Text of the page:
Families may decide to use Alternative Dispute Resolution (ADR) to try to work out a plan for their family that is acceptable to both the family and Child Protective Services. If there is legal involvement, ADR may occur in addition to or instead of court. There are 3 types of ADR available for families involved with Child Protection Services:
- Child Protection: A mediator works with the Children’s Aid Society (CAS) and the parents to discuss concerns and agree on a plan for the child. Children usually don’t come to ADR, unless they’re older and want to. If they take part, and if your child doesn’t have a lawyer, CAS must inform the Office of the Children’s Lawyer (OCL) about the ADR.
- Family Group Conferencing: Family Group Conferencing (FGC) is one of the prescribed methods for ADR in the Child & Family Services Act of Ontario.
- Indigenous Approaches to ADR: It is especially relevant for indigenous families where only the family understands the complex kinship relationships and capabilities of family members.
FGC is a decision-making process for resolving disputes between a CAS and the family of a child, young person or other vulnerable family members at risk. FGC are now the preferred approach to making decisions for children needing out-of-home care.
What is a Family Group conference or Indigenous circle?
A “conference” is a meeting of a child’s entire family, family friends, other supporters and CAS which is organized by an independent, neutral FGC Facilitator who has no decision-making power. Participants voluntarily consent to attend the meeting. The hope is that by having this discussion, the family and support network can develop a plan to care for that family member at risk.
There are three parts to a conference:
The meeting is opened by the family in a way that is meaningful to them. The FGC Facilitator arranges a meeting so the family can learn about the concerns for the vulnerable family member and what support can be provided. Other professionals and service providers may also be present to give information and tell how they are willing to help. Family members are encouraged to ask questions about what they heard.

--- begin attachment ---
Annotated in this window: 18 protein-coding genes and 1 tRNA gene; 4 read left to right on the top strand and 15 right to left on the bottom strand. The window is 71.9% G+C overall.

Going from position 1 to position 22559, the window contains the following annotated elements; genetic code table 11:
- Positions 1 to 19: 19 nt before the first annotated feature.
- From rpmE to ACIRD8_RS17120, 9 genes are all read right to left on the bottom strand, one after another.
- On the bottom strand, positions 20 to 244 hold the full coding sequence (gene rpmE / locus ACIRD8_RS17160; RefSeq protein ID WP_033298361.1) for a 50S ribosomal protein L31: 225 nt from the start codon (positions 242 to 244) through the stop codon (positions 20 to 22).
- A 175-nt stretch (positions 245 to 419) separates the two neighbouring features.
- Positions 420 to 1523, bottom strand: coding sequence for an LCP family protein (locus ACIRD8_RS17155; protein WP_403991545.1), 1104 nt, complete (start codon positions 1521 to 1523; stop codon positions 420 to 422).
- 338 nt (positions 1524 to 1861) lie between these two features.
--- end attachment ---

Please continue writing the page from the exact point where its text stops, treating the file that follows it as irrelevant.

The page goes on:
Family Private Time
In this phase, all the service providers leave the room. Family members and their support network meet alone to discuss and to develop a plan to keep the child safe. A meal is usually shared by all participants. The FGC Facilitator may come in and out during this time, but they will not be facilitating discussion or prescribing the plan. The purpose of this process is to empower the family, not to lead them. The length of family private time varies.
The Agreed Plan
The final stage is presenting the plan developed by the family to the professionals who have remained waiting outside. If CAS and family are in agreement, then the plan is accepted and may be resourced by the CAS.
After the day of the conference, there should be ongoing support and scheduled plan to review after a while.
Funding from the Ministry of Children, Community and Social Services supports the use of ADR if a court intervention is being considered, is pending, or is in progress. ADR can be a valuable tool to resolve conflict and to move forward in a positive way.
Banyan maintains a roster of qualified ADR professionals who are all accredited or certified for Family Mediation.
All referrals for Banyan’s ADR program come from the CAS. Families cannot self-refer for this program.
For more information, please email ADRreferrals@banyancs.org